Ontario Shores Welcomes Former Nurse to Talk about Mental Health Care Past and Present

August 10, 2010
Dorothy AugustusOn July 29, staff at Ontario Shores Centre for Mental Health Sciences (Ontario Shores) welcomed former nurse, Dorothy Augustus to the hospital and delighted in her eagerness to learn about how mental health care has advanced since she practiced here in the 1930s through 1960s.

Augustus worked as a nurse at the hospital, formerly known as Whitby Psychiatric Hospital, from about 1933 to 1937 and returned to work part-time from 1950 to 1966.

Visiting Ontario Shores gave Augustus, who will be 100 years old in January, 2011, the opportunity to reminisce about the past and learn about current practice in mental health nursing.

“There were about 75 patients in a cottage,” Augustus recalled. “There were two or three nurses working in the day and one at night, and we did everything, including the housekeeping.”

Augustus said the patients were quite sick when they came in, and they didn't have the medication or support systems that are available to mental health care providers today.

Nurses then were there to take care of people, but there was no expectation for recovery or goals to integrate back into the community as with mental health care today, she explained as she recalled taking a very sick woman to mass, describing how it brightened the patient's day. Later that afternoon the patient passed away, but Augustus beamed with joy as she retold the story. “Wasn't it wonderful that she came to mass! Those were the things we looked forward to. We weren't looking for people to get well.”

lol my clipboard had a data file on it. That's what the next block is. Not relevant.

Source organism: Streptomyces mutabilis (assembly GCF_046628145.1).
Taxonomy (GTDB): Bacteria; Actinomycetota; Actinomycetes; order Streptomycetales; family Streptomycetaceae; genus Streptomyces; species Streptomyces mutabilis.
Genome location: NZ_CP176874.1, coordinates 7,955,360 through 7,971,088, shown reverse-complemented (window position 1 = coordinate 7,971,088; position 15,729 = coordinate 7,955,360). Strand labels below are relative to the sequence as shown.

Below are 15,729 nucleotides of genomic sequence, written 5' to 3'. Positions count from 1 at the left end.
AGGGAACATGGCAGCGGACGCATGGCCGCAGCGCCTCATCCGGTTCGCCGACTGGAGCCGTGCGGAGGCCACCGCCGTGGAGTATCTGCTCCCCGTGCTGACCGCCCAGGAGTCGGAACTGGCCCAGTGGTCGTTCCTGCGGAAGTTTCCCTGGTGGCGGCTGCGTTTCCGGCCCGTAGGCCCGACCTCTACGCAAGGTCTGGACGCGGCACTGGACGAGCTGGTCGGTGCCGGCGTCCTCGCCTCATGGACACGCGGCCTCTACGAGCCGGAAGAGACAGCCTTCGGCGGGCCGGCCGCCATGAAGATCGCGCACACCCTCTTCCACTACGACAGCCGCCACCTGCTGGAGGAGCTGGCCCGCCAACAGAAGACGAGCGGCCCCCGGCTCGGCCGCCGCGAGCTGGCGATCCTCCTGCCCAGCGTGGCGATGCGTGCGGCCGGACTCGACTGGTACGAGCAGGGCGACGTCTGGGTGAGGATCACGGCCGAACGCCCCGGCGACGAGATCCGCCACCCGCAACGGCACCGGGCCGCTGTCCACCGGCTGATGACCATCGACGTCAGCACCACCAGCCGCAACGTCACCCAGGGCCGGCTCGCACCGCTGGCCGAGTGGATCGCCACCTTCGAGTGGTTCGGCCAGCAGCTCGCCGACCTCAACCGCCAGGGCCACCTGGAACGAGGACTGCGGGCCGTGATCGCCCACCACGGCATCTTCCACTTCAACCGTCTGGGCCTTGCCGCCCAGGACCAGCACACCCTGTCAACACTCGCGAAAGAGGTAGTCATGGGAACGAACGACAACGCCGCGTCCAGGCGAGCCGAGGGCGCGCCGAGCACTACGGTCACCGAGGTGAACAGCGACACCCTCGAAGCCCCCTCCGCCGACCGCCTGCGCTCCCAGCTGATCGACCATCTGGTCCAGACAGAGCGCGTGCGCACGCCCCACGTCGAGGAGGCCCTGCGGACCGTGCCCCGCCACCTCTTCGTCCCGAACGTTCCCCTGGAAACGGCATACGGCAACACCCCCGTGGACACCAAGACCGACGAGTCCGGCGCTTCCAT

After viewing an historical slideshow and sharing stories about her nursing days, Augustus was introduced to Ontario Shores’ recovery-oriented model of care.

Under this model, patients play an active role in identifying their wellness goals in an environment that values strengths, autonomy and resilience. Ontario Shores staff work in collaboration with patients, families, other healthcare providers and the community to ensure patients reach their optimal recovery.

Augustus had an opportunity to visit the Psychiatric Rehabilitation Assessment unit, where she was greeted by staff and patients who showed her the recovery room created by patients and clinicians to foster education, sharing and support.

“Visiting with Dorothy was a pleasure,” said Debra Churchill, Interim Chief Nursing Executive and Director, Professional Practice. “I enjoyed hearing her stories and truly appreciated spending time with such a remarkable woman and nurse.”

For more information, or to set up an interview, please contact:

For more information, or to set up an interview, please contact:
Communications and Public Affairs
Ontario Shores Centre for Mental Health Sciences
905-430-4055 ext. 4001